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Winter Annual Legumes for Use as Cover Crops in Row Crops in Northern Regions: II. Frost Resistance Study


This article in CS

  1. Vol. 40 No. 1, p. 175-181
    Received: June 19, 1998

    * Corresponding author(s): lars.brandsater@planteforsk.no
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  1. Lars Olav Brandsæter *a,
  2. Thomas Smebya,
  3. Anne Marte Tronsmob and
  4. Jan Netlanda
  1. a The Norwegian Crop Research Institute, Plant Protection Centre, Dep. of Herbology, N-1432 Aas, Norway
    b The Norwegian Crop Research Institute, Plant Protection Centre, Dep. of Plant Pathology, N-1432 Aas, Norway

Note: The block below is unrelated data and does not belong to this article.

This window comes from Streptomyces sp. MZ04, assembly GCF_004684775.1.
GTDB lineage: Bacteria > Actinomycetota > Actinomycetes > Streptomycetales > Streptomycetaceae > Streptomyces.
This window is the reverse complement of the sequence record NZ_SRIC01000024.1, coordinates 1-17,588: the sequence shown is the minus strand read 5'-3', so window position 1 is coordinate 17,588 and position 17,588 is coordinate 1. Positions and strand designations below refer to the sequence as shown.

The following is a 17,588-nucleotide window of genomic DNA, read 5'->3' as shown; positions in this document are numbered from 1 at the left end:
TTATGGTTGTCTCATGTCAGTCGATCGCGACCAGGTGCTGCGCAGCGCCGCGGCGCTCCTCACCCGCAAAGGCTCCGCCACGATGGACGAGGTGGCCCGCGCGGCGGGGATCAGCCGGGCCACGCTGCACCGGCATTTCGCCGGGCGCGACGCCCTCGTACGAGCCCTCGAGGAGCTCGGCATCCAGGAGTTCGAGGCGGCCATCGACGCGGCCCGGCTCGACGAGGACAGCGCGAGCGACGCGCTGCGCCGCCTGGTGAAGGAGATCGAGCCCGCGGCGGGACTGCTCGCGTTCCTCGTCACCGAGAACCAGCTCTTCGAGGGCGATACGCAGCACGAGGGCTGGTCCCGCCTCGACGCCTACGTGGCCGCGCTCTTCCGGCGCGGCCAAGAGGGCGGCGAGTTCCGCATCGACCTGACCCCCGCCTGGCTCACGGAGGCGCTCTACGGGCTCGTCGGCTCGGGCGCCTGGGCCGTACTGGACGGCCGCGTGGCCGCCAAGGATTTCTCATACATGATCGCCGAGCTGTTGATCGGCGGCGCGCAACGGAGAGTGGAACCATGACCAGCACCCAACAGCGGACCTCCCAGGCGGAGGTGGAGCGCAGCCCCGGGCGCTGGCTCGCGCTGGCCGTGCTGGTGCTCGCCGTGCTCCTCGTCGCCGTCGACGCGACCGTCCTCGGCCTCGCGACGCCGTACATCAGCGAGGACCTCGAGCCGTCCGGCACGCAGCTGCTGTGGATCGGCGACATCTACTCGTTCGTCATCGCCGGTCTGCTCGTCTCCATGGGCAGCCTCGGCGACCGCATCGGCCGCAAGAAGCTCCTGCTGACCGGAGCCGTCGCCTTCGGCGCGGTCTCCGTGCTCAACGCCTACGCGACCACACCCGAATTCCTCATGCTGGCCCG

Several benefits, e.g., weed suppression, are achieved by including a cover crop in a cropping system. A requirement for developing cover crop systems in northern regions is to find species and cultivars which are adapted for the local climate. The basic objective of this study was to investigate the effects of freezing temperatures on subclover (Trifolium subterraneum L.) cultivars; however, because field experiments recently carried out in Norway have shown that subclover only has potential for winter survival near the southern coast, other winter annual legumes were also tested. To make an adequate freezing-test program reflecting field conditions, a factorial experiment including cultivars, age of subclover plants, and daylength treaments was carried out. The study showed that frost resistance of subclover was increased by short-day treatments both before and through the hardening periods. The effect of short-day treatments was more pronounced for the early flowering cultivar Geraldton than for the later flowering cultivar Mount Barker. The freezing program developed for subclover may also be suitable for other winter annual legumes. The results of a winter annual legume experiment showed that hairy vetch (Vicia villosa Roth.) cultivars, especially cv. Hungvillosa, exhibited the best frost resistance, followed by yellow sweetclover [Melilotus officinalis (L.) Pall.], crimson clover (Trifolium incarnatum L.), black medic (Medicago lupulina L.), white clover (Trifolium repens L.), subclover, barrel medic (Medicago trunculata Gaertn.), and snail medic [Medicago scuttelata (L.) Mill.], which exhibited the poorest frost resistance. In terms of relative biomass, the hairy vetch cultivars Welta and Hungvillosa were significantly different at −9°C. In general, hairy vetch exhibited the best frost resistance in this study.

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